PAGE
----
Once upon a time
Rachel and Chaya stood at the door of their neighbour’s home. The two sisters had come to visit the Brickstein shiva house, and they were a little nervous before entering.
Rachel said to her sister, “I feel a little weird visiting the Brickstein family while they’re sitting shiva for their grandmother. I never met the grandmother even once!”
Chaya often felt strange at shiva houses as well, but she knew that it was an important mitzvah. “I know what you mean. I especially feel uncomfortable with the part where we can’t talk to the mourners until they start talking first. It’s really awkward!”
Rachel sighed, “I forgot about that…I think it’s a really odd custom. I’m going to say ‘hello’ when I see them, it looks very rude otherwise.”
“No, it’s a real rule, we have to keep it. We’re supposed to be serious and silent until spoken to” answered Chaya.
Rachel objected. “I think the mourners are supposed to be serious, not the guests. Shouldn’t we be polite and friendly? When we see a teacher or an adult that we know somewhere, we greet them! It would be so rude if we didn’t! Shouldn’t we be doing the same in this case?”
Q: What is the connection between our story and the parsha?
A: This week’s parsha tells us of the tragic death of Nadav and Avihu, two of Aharon’s children. When, G-d forbid, someone dies, there are important laws that the family members must keep.
Q: How do you think that people want to be comforted when they have suffered a major loss?
A: (Parents: There is obviously no universal answer to this question. Often, it is human nature to comfort people by trying to minimize their loss, or attempting to troubleshoot their problems. Such tactics usually fail because, more often than not, people simply wish to feel understood. The most effective way to provide comfort is to demonstrate to the person that you appreciate their loss and share in their sadness.)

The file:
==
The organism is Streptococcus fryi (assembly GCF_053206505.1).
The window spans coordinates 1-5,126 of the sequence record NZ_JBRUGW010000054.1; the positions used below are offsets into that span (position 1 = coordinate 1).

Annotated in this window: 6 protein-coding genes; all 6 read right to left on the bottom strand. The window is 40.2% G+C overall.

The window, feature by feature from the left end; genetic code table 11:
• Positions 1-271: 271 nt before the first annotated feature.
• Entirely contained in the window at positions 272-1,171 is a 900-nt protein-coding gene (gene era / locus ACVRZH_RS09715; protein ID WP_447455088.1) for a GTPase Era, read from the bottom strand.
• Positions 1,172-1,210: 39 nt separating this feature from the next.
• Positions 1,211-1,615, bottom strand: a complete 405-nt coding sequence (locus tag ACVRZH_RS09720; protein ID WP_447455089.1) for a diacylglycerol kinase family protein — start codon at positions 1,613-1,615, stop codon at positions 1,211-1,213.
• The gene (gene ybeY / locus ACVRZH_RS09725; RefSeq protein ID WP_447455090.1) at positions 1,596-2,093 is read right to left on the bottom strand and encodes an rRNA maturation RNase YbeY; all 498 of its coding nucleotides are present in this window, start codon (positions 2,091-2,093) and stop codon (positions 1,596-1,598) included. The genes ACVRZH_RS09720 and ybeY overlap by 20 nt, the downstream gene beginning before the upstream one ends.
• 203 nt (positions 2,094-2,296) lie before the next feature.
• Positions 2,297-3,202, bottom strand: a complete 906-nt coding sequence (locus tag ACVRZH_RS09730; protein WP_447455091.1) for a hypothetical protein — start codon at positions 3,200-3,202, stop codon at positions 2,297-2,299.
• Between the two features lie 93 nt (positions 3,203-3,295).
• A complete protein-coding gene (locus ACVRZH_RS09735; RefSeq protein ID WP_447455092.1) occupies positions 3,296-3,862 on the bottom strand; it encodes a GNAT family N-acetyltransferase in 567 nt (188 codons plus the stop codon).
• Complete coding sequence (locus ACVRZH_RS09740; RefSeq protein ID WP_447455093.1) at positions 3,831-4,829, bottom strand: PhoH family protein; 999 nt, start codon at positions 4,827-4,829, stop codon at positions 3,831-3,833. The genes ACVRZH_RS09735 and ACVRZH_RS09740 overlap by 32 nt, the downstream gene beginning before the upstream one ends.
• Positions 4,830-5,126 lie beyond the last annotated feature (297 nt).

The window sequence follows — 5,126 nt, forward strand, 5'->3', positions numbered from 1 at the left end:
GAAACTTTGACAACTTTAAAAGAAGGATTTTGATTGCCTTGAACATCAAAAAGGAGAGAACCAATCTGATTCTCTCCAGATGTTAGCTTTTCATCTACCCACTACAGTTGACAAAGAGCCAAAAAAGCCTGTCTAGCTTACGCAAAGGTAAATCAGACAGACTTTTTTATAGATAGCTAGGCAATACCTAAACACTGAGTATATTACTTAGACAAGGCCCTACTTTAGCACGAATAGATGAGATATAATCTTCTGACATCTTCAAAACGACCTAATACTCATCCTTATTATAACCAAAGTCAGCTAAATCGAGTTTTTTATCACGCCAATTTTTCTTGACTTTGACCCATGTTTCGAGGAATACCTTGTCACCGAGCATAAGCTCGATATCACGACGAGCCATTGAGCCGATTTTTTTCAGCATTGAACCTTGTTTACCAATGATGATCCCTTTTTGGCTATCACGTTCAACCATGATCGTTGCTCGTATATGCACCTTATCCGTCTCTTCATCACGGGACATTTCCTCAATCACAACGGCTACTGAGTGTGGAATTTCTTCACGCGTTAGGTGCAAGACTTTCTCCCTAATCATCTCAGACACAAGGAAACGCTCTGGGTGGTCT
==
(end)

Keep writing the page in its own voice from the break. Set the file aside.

Q: Should the girls speak to the mourners in the Brickstein family or should they wait to be spoken to first?
A: How did Aharon react when Moshe told him that his two sons had died? He was silent (Vayikra 10:3). This is very typical of the way that a person behaves when they suffer a horrible loss, and the chachamim learn from Aharon that silence is fitting for a mourner. Interestingly, however, we are also taught that people who attempt to comfort a mourner should be silent. When visitors to a shiva house sit in silence, they are able to experience a bit of the sadness that the mourners are experiencing. This makes the mourners feel more understood and it gives them comfort (Chamisha Chumshei Torah Im Medresh Halacha, Vayikra 10:3). Therefore, the halacha is truly that we are not allowed to speak to a mourner until they speak to us (Shulchan Aruch, Yoreh De’ah 376:1).
Q: What if the mourner looks uncomfortable with the silence?
A: The Pe’er Ha’Dor (Vol. 4, Chap. 25) writes that the Chazon Ish sometimes used to open discussion with mourners, where he saw that the silence caused them discomfort. Rabbi Moshe Sternbuch (Teshuvos Ve’Hanhagos Vol. 3, no. 376) explains that we are silent upon entering for the benefit of the mourner, to allow him solitude, but where he is uncomfortable one can initiate a discussion with him, particularly if it is about the merits of the deceased. He adds that the principle of silence refers mainly to giving the mourner Shalom (based on Rashi, Mo’ed Katan 15a), and not to initiating discussion about an appropriate matter.
Back to our story
The girls entered the Brickstein’s home, and made their way to the living room, where the mourners were sitting. They sat down and, despite their temptations to speak, they remained silent. After what felt like an eternity, but was only several seconds, Mrs. Brickstein began to talk. “Hello Rachel and Chaya. Thank you for taking the time to pay us a visit. It’s very comforting to have you both here”. Rachel thought to herself how interesting it was that Mrs. Brickstein felt comforted even though they had not said a word.
She finally understood the value of her silence.
(Written by Josh and Tammy Kruger, in collaboration with Rabbi Yehoshua Pfeffer of the Institute for Dayanim)